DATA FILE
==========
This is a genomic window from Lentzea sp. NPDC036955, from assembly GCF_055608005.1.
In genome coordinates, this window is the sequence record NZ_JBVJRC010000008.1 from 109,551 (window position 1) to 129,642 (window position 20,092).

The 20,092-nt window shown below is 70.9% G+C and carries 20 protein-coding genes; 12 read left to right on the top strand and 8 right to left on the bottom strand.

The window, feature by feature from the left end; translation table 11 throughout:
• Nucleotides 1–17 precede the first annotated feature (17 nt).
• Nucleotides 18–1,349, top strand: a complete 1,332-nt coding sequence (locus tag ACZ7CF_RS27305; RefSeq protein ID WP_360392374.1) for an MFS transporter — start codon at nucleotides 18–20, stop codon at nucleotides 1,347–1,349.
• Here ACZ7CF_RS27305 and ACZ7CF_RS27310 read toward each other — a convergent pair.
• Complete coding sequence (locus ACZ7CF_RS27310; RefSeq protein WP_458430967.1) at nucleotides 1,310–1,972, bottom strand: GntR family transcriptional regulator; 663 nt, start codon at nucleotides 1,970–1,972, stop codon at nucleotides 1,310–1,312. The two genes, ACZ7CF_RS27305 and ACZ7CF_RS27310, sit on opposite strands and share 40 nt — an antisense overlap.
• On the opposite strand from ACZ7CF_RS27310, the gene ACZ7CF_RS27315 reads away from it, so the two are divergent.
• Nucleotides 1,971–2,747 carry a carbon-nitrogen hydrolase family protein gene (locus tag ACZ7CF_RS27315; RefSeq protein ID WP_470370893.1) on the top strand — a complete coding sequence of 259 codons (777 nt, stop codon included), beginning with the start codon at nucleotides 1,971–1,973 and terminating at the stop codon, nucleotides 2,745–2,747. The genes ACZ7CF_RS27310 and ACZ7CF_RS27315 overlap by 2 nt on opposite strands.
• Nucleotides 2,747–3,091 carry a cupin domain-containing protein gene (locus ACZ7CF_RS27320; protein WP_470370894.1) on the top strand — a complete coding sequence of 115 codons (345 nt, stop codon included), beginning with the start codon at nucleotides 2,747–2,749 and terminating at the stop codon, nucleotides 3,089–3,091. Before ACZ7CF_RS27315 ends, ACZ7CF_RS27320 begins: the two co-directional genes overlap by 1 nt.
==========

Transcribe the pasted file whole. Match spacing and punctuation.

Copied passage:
This is a genomic window from Lentzea sp. NPDC036955, from assembly GCF_055608005.1.
In genome coordinates, this window is the sequence record NZ_JBVJRC010000008.1 from 109,551 (window position 1) to 129,642 (window position 20,092).

The 20,092-nt window shown below is 70.9% G+C and carries 20 protein-coding genes; 12 read left to right on the top strand and 8 right to left on the bottom strand.

The window, feature by feature from the left end; translation table 11 throughout:
• Nucleotides 1–17 precede the first annotated feature (17 nt).
• Nucleotides 18–1,349, top strand: a complete 1,332-nt coding sequence (locus tag ACZ7CF_RS27305; RefSeq protein ID WP_360392374.1) for an MFS transporter — start codon at nucleotides 18–20, stop codon at nucleotides 1,347–1,349.
• Here ACZ7CF_RS27305 and ACZ7CF_RS27310 read toward each other — a convergent pair.
• Complete coding sequence (locus ACZ7CF_RS27310; RefSeq protein WP_458430967.1) at nucleotides 1,310–1,972, bottom strand: GntR family transcriptional regulator; 663 nt, start codon at nucleotides 1,970–1,972, stop codon at nucleotides 1,310–1,312. The two genes, ACZ7CF_RS27305 and ACZ7CF_RS27310, sit on opposite strands and share 40 nt — an antisense overlap.
• On the opposite strand from ACZ7CF_RS27310, the gene ACZ7CF_RS27315 reads away from it, so the two are divergent.
• Nucleotides 1,971–2,747 carry a carbon-nitrogen hydrolase family protein gene (locus tag ACZ7CF_RS27315; RefSeq protein ID WP_470370893.1) on the top strand — a complete coding sequence of 259 codons (777 nt, stop codon included), beginning with the start codon at nucleotides 1,971–1,973 and terminating at the stop codon, nucleotides 2,745–2,747. The genes ACZ7CF_RS27310 and ACZ7CF_RS27315 overlap by 2 nt on opposite strands.
• Nucleotides 2,747–3,091 carry a cupin domain-containing protein gene (locus ACZ7CF_RS27320; protein WP_470370894.1) on the top strand — a complete coding sequence of 115 codons (345 nt, stop codon included), beginning with the start codon at nucleotides 2,747–2,749 and terminating at the stop codon, nucleotides 3,089–3,091. Before ACZ7CF_RS27315 ends, ACZ7CF_RS27320 begins: the two co-directional genes overlap by 1 nt.